On the Wallaby

Original Text: 
Henry Lawson, When I was King and Other Verses (Sydney: Angus and Robertson, 1906): 249-50. x.908/578 British Library
2And the possums may gambol in trees overhead;
7It is nor'-west and west o'er the ranges and far
8To the plains where the cattle and sheep stations are,
9With the sky for my roof and the grass for my bunk,
11And scarcely a comrade my memory reveals,
13But I think of the honest old light of my home
15And I think of the hearth where the dark shadows fall,
16When my camp fire is built on the widest of all;
17But I'm following Fate, for I know she knows best,
18I follow, she leads, and it's nor'-west by west.
19When my tent is all torn and my blankets are damp,
20And the rising flood waters flow fast by the camp,
21When the cold water rises in jets from the floor,
22I lie in my bunk and I list to the roar,
23And I think how to-morrow my footsteps will lag
25Though the way of the swagman is mostly up-hill,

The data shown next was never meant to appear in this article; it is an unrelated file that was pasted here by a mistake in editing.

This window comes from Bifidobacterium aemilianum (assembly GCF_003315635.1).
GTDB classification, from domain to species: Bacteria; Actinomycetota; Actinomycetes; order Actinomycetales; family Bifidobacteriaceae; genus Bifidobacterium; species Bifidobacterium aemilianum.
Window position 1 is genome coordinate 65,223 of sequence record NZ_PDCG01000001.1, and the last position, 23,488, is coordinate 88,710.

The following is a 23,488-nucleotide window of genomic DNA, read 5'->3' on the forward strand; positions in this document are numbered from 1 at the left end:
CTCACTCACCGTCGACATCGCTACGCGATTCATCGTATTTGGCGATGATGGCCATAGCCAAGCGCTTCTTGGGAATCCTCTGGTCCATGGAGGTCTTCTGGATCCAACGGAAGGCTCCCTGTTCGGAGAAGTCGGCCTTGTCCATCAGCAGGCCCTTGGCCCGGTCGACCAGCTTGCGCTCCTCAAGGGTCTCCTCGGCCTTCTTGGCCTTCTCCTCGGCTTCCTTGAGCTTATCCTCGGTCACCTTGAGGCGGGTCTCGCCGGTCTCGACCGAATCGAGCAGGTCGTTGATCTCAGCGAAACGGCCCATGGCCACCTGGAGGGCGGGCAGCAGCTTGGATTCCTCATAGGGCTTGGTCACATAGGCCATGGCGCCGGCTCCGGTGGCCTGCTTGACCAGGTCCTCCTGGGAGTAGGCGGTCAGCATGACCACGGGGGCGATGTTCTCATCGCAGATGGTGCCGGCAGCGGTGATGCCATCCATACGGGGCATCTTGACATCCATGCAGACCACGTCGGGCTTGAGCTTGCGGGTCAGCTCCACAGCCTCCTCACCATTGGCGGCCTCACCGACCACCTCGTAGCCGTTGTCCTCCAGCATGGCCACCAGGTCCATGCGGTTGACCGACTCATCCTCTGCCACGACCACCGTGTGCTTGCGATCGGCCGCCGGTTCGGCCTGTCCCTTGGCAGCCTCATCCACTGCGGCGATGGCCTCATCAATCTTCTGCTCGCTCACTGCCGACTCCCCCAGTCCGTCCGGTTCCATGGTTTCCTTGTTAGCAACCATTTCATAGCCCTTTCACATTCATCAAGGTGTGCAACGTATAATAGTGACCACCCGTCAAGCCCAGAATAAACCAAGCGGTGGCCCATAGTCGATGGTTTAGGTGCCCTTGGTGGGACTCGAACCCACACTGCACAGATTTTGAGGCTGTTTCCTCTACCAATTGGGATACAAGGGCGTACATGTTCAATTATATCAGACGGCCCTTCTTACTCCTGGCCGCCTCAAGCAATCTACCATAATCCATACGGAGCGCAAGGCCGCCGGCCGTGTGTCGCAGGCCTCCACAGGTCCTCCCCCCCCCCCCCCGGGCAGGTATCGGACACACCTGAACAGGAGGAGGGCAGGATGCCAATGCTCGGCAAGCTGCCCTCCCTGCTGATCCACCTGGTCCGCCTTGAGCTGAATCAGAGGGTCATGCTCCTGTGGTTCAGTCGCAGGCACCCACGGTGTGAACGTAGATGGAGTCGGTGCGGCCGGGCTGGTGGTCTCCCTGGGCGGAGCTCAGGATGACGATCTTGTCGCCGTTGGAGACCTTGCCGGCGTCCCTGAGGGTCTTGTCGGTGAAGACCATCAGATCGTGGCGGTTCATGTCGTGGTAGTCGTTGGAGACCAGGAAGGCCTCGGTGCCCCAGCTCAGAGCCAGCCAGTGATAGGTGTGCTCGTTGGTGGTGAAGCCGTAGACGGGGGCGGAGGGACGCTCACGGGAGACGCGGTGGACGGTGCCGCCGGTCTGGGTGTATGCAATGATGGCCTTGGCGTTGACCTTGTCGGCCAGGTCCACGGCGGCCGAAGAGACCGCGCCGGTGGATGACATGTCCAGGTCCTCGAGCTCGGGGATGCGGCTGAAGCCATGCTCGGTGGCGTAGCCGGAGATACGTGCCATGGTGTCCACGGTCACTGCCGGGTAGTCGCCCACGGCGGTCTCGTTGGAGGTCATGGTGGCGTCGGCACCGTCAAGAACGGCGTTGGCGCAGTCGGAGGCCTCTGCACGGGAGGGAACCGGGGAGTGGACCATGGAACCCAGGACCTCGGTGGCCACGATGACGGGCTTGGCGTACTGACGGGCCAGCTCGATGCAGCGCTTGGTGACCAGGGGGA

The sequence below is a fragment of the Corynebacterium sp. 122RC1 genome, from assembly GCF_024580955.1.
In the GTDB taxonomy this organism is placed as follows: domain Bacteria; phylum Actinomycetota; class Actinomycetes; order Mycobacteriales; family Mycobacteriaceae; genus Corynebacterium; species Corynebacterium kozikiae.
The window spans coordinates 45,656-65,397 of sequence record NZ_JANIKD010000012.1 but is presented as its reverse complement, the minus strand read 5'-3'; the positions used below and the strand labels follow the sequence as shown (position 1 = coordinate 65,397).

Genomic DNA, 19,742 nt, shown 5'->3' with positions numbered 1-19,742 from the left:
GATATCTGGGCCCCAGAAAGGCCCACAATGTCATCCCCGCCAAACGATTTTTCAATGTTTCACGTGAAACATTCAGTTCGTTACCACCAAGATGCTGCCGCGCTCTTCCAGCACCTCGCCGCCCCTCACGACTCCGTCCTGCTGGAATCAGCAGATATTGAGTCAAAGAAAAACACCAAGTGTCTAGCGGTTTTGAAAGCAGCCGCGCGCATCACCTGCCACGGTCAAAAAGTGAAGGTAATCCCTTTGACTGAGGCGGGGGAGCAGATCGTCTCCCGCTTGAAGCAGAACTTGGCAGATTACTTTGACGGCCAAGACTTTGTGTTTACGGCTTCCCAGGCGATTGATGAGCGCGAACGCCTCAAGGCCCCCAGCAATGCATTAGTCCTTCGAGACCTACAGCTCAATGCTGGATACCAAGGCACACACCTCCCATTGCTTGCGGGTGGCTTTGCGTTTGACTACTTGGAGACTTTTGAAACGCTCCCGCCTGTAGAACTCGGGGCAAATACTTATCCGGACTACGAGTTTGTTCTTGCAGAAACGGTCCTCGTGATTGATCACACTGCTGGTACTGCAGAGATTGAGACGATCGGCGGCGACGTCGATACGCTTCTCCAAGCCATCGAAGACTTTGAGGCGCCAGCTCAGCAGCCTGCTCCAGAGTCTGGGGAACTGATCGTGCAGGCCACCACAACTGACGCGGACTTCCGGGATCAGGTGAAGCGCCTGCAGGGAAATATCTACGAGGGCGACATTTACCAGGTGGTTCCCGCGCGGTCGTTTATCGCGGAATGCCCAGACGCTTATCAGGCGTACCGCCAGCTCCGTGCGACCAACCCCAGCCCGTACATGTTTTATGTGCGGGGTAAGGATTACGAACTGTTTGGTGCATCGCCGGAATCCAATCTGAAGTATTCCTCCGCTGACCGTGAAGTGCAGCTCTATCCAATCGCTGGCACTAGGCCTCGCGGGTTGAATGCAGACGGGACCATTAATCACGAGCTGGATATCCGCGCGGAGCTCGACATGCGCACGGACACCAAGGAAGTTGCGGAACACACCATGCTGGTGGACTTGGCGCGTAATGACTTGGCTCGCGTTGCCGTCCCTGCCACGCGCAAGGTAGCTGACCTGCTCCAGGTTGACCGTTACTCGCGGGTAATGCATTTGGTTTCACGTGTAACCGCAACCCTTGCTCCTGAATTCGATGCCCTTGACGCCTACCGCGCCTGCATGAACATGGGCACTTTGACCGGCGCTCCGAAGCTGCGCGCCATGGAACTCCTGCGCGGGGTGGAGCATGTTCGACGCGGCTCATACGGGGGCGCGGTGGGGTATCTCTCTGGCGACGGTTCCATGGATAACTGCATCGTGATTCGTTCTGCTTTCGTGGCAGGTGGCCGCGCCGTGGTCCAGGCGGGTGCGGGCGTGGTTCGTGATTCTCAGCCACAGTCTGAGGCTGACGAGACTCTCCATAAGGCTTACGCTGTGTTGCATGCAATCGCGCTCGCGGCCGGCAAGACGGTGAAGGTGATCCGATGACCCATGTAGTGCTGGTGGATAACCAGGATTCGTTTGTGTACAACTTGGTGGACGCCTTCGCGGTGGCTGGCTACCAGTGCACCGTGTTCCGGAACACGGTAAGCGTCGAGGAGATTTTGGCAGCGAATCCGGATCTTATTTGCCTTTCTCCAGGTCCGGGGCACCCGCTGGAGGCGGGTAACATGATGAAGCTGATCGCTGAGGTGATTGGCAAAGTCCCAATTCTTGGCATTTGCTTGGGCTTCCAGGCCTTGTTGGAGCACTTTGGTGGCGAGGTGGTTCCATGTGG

26There are joys to be found on the wallaby still.
27When the day has gone by with its tramp or its toil,
29There is comfort and peace in the bowl of your clay
30Or the yarn of a mate who is tramping that way.
31But beware of the town -- there is poison for years
32In the pleasure you find in the depths of long beers;
34Where he loses his friends when his cheque is knocked down;
35He is right till his pockets are empty, and then --
36He can hump his old bluey up country again.

Notes

1] On the Wallaby: tramping, vagrant. Back to Line
3] humping my bluey: tramping, hitting the trail. Back to Line
4] bluchers: half-boots. Back to Line
5] humping my drum: shouldering a bundle, bag. Back to Line
6] sundowners: vagrant who turns up at a station near sunset looking for a free meal but pretending to ask after work for the day. Back to Line
10] calico: brightly coloured cotton cloth.
damper: bread baked from flour, water, and a little salt in campfire ashes; a staple diet of Australian bushmen (thanks to Emily Brayshaw). Back to Line
12] dingo: wild (Australian) dog. Back to Line
14] dome: the firmament (the sky's concave vault). Back to Line
24] swag: big bag. Back to Line
28] billy: pot with lid and wire handle for cooking over a fire. Back to Line
33] bushman: man from the outback. Back to Line
Publication Start Year: 
1891
RPO poem Editors: 
Ian Lancashire
RPO Edition: 
RPO 2001.
Form: